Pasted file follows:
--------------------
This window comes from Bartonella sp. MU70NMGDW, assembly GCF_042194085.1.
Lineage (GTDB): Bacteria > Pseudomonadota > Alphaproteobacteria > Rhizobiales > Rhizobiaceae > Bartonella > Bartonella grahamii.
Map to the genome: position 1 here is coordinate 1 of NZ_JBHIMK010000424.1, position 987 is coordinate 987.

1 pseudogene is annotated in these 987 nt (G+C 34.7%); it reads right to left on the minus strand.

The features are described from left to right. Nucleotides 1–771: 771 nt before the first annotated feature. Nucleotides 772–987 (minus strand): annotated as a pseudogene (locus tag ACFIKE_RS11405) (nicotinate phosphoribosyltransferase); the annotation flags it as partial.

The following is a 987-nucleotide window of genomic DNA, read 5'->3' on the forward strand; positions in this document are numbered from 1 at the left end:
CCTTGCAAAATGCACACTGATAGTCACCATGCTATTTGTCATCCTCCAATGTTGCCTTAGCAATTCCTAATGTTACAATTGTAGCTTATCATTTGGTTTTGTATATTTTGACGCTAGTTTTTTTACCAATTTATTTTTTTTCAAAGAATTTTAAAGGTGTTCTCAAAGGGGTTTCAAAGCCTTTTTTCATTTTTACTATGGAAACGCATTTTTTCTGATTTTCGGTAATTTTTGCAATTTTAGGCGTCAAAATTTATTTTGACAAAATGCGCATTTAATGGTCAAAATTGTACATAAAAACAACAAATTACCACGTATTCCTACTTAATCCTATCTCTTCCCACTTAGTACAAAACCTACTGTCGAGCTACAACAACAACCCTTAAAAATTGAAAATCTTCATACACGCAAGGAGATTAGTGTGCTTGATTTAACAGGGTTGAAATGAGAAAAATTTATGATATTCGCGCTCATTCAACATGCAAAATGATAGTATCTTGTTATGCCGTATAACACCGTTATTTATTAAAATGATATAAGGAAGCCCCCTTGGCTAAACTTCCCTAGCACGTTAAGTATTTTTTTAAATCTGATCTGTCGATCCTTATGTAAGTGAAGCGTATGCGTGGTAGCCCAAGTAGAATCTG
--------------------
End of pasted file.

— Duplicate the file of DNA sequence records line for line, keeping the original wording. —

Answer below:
This window comes from Bartonella sp. MU70NMGDW, assembly GCF_042194085.1.
Lineage (GTDB): Bacteria > Pseudomonadota > Alphaproteobacteria > Rhizobiales > Rhizobiaceae > Bartonella > Bartonella grahamii.
Map to the genome: position 1 here is coordinate 1 of NZ_JBHIMK010000424.1, position 987 is coordinate 987.

1 pseudogene is annotated in these 987 nt (G+C 34.7%); it reads right to left on the minus strand.

The features are described from left to right. Nucleotides 1–771: 771 nt before the first annotated feature. Nucleotides 772–987 (minus strand): annotated as a pseudogene (locus tag ACFIKE_RS11405) (nicotinate phosphoribosyltransferase); the annotation flags it as partial.

The following is a 987-nucleotide window of genomic DNA, read 5'->3' on the forward strand; positions in this document are numbered from 1 at the left end:
CCTTGCAAAATGCACACTGATAGTCACCATGCTATTTGTCATCCTCCAATGTTGCCTTAGCAATTCCTAATGTTACAATTGTAGCTTATCATTTGGTTTTGTATATTTTGACGCTAGTTTTTTTACCAATTTATTTTTTTTCAAAGAATTTTAAAGGTGTTCTCAAAGGGGTTTCAAAGCCTTTTTTCATTTTTACTATGGAAACGCATTTTTTCTGATTTTCGGTAATTTTTGCAATTTTAGGCGTCAAAATTTATTTTGACAAAATGCGCATTTAATGGTCAAAATTGTACATAAAAACAACAAATTACCACGTATTCCTACTTAATCCTATCTCTTCCCACTTAGTACAAAACCTACTGTCGAGCTACAACAACAACCCTTAAAAATTGAAAATCTTCATACACGCAAGGAGATTAGTGTGCTTGATTTAACAGGGTTGAAATGAGAAAAATTTATGATATTCGCGCTCATTCAACATGCAAAATGATAGTATCTTGTTATGCCGTATAACACCGTTATTTATTAAAATGATATAAGGAAGCCCCCTTGGCTAAACTTCCCTAGCACGTTAAGTATTTTTTTAAATCTGATCTGTCGATCCTTATGTAAGTGAAGCGTATGCGTGGTAGCCCAAGTAGAATCTG